3 Carbanak (FIN7) Hackers Charged With Stealing 15 Million Credit Cards

3 Carbanak (FIN7) Hackers Charged With Stealing 15 Million Credit Cards

August 02, 2018Swati Khandelwal
Three members of one of the world's largest cybercrime organizations that stole over a billion euros from banks across the world over the last five years have been indicted and charged with 26 felony counts, the Justice Department announced on Wednesday. The three suspects are believed to be members of the organized Russian cybercrime group known as FIN7 , the hackers group behind Carbanak and Cobalt malware and were arrested last year in Europe between January and June. The suspects—Dmytro Fedorov, 44, Fedir Hladyr, 33, and Andrii Kopakov, 30—are all from Ukraine and accused of targeting 120 companies based in the United States, as well as U.S. individuals. The victims include Chipotle Mexican Grill, Jason's Deli, Red Robin Gourmet Burgers, Sonic Drive-in, Taco John's, Chili's, Arby's, and Emerald Queen Hotel and Casino in Washington state. Carbanak (FIN7) Group Charged for Stealing 15 Million Credit Cards According to the press release published
Leader of Hacking Group Who Stole $1 Billion From Banks Arrested In Spain

Leader of Hacking Group Who Stole $1 Billion From Banks Arrested In Spain

March 26, 2018Wang Wei
Spanish Police has arrested the alleged leader of an organised Russian cybercrime gang behind the Carbanak and Cobalt malware attacks, which stole over a billion euros from banks worldwide since 2013. In a coordinated operation with law enforcement agencies across the globe, including the FBI and Europol, Police detained the suspected leader of Carbanak hacking group in Alicante, Spain. Carbanak hacking group started its activities almost five years ago by launching a series of malware attack campaigns such as Anunak and Carbanak to compromise banks and ATM networks, from which they swiped millions of credit card details from US-based retailers. According to the Europol, the group later developed a sophisticated heist-ready banking malware known as Cobalt, based on the Cobalt Strike penetration testing software, which was in use until 2016. "The magnitude of the losses is significant: the Cobalt malware alone allowed criminals to steal up to EUR 10 million per heist,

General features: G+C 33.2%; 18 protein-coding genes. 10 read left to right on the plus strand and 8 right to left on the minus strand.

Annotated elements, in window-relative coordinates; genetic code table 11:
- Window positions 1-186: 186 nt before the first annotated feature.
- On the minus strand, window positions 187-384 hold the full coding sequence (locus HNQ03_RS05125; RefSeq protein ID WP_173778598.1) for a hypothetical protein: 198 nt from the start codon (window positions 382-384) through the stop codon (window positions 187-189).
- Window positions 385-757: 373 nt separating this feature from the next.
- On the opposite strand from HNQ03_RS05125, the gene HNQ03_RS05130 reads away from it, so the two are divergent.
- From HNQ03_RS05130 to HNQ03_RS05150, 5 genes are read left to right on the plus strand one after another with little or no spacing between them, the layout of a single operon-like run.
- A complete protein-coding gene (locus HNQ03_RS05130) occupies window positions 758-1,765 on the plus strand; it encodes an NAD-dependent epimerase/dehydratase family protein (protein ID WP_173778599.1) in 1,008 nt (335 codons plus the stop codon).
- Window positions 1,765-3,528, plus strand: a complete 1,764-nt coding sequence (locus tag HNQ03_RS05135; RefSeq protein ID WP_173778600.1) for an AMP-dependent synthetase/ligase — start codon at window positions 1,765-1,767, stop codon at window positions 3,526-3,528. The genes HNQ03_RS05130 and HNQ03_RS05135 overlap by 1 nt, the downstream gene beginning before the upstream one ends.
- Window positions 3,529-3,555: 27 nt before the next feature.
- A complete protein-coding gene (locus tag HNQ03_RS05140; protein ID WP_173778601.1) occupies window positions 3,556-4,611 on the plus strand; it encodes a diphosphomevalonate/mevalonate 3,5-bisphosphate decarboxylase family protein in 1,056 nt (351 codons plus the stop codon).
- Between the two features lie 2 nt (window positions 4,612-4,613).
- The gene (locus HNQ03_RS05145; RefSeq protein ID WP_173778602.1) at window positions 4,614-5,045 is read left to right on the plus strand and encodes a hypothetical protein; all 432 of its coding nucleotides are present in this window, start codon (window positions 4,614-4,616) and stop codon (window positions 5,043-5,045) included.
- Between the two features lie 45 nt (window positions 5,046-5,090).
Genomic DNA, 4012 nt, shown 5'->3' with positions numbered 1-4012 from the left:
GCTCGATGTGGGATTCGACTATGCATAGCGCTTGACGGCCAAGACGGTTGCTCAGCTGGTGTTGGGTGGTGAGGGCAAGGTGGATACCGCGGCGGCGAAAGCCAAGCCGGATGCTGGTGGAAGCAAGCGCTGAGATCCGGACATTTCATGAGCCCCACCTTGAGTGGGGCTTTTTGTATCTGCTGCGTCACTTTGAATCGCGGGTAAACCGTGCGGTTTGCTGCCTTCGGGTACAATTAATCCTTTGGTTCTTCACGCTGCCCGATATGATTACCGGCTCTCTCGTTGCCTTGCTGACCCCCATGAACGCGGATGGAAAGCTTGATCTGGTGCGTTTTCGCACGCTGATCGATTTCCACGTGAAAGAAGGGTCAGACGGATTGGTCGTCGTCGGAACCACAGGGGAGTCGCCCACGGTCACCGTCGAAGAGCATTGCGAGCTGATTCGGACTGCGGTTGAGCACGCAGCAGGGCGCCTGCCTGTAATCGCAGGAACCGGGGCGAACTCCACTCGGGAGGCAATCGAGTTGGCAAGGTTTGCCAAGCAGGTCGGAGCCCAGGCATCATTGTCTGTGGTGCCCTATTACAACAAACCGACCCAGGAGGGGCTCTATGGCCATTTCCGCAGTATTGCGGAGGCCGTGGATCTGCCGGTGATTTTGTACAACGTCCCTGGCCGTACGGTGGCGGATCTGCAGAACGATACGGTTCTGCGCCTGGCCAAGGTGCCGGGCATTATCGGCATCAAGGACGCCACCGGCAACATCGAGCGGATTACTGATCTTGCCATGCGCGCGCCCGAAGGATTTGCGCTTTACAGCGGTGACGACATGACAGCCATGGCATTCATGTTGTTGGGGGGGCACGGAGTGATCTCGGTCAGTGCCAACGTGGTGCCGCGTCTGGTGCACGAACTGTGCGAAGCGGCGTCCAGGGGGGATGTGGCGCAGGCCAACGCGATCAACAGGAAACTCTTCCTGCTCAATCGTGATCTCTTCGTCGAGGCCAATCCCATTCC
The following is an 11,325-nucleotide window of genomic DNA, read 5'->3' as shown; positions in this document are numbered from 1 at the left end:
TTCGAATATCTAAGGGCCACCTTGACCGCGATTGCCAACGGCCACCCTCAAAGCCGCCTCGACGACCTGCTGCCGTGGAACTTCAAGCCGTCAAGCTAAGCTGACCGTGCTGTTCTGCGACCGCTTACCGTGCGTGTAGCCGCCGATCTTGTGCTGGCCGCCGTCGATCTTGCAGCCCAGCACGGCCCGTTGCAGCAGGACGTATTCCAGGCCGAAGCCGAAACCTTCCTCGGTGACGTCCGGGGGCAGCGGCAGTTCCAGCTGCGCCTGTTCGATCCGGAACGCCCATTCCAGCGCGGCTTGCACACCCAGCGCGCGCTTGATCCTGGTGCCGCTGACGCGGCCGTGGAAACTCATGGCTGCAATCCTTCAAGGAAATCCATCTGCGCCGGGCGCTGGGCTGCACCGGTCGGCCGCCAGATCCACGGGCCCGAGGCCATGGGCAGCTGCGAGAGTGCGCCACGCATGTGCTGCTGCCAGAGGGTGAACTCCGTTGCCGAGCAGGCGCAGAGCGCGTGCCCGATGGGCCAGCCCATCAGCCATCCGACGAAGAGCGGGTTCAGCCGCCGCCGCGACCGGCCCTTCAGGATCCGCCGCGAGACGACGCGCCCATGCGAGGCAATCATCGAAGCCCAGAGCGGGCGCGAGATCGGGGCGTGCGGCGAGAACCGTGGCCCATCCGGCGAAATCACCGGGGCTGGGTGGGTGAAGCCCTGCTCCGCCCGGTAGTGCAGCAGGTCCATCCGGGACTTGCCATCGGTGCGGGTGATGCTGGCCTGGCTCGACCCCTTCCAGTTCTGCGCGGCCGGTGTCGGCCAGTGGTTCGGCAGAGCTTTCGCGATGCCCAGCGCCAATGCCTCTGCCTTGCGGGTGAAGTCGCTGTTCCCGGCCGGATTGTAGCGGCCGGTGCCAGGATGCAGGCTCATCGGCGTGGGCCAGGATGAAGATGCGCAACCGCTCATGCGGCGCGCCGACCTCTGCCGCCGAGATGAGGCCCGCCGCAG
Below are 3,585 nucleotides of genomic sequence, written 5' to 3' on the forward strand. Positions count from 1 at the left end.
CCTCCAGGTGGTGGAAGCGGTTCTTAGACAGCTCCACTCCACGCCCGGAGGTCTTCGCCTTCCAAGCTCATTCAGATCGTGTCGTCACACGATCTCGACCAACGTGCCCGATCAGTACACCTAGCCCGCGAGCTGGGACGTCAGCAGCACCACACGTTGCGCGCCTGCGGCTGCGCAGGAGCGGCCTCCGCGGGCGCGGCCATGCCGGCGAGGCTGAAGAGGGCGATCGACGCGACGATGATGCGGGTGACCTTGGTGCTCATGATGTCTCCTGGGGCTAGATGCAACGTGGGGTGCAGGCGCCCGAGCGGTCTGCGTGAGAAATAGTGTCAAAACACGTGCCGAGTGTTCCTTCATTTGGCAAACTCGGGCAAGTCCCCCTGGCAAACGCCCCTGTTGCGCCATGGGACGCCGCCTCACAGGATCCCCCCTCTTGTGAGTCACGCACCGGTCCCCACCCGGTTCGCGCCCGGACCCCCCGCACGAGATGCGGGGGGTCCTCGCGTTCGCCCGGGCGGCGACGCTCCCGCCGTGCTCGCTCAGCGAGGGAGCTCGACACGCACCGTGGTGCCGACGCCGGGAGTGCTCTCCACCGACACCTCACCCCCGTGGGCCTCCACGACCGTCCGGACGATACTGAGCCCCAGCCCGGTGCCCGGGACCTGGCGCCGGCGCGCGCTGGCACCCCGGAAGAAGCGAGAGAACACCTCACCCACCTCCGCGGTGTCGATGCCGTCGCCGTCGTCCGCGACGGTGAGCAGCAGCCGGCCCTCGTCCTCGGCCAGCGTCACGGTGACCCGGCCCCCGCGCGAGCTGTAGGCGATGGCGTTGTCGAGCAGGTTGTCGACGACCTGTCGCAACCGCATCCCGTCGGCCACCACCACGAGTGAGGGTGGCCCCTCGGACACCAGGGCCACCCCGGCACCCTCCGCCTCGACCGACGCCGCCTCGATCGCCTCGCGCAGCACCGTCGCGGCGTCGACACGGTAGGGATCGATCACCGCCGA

Hackers Exploit Recently Disclosed Microsoft Office Bug to Backdoor PCs

Hackers Exploit Recently Disclosed Microsoft Office Bug to Backdoor PCs

November 29, 2017Mohit Kumar
A recently disclosed severe 17-year-old vulnerability in Microsoft Office that lets hackers install malware on targeted computers without user interaction is now being exploited in the wild to distribute a backdoor malware. First spotted by researchers at security firm Fortinet , the malware has been dubbed Cobalt because it uses a component from a powerful and legitimate penetration testing tool, called Cobalt Strike . Cobalt Strike is a form of software developed for Red Team Operations and Adversary Simulations for accessing covert channels of a system. The vulnerability (CVE-2017-11882) that Cobalt malware utilizes to deliver the backdoor is a memory-corruption issue that allows unauthenticated, remote attackers to execute malicious code on the targeted system when opened a malicious file and potentially take full control over it. This vulnerability impacts all versions of Microsoft Office and Windows operating system, though Microsoft has already released a patch upda
Distributed Red Team Operations with Cobalt Strike

Distributed Red Team Operations with Cobalt Strike

February 12, 2013Mohit Kumar
What if you could easily host malicious websites, send phishing emails, and manage compromised hosts across diverse internet addresses? This week's Cobalt Strike adds the ability to manage multiple attack servers at once. Here's how it works: When you connect to two or more servers, Cobalt Strike will show a switch bar with buttons for each server at the bottom of your window. Click a button to make that server active. It's a lot like using tabs to switch between pages in a web browser. To make use of multiple servers, designate a role for each one. Assign names to each server's button to easily remember its role. Dumbly connecting to multiple servers isn't very exciting. The fun comes when you seamlessly use Cobalt Strike features between servers. For example: Designate one server for phishing and another for reconnaissance. Go to the reconnaissance server, setup the system profiler website. Use the phishing tool to deliver the reconnaissance website through
Online Courses and Software

Sign up for cybersecurity newsletter and get latest news updates delivered straight to your inbox daily.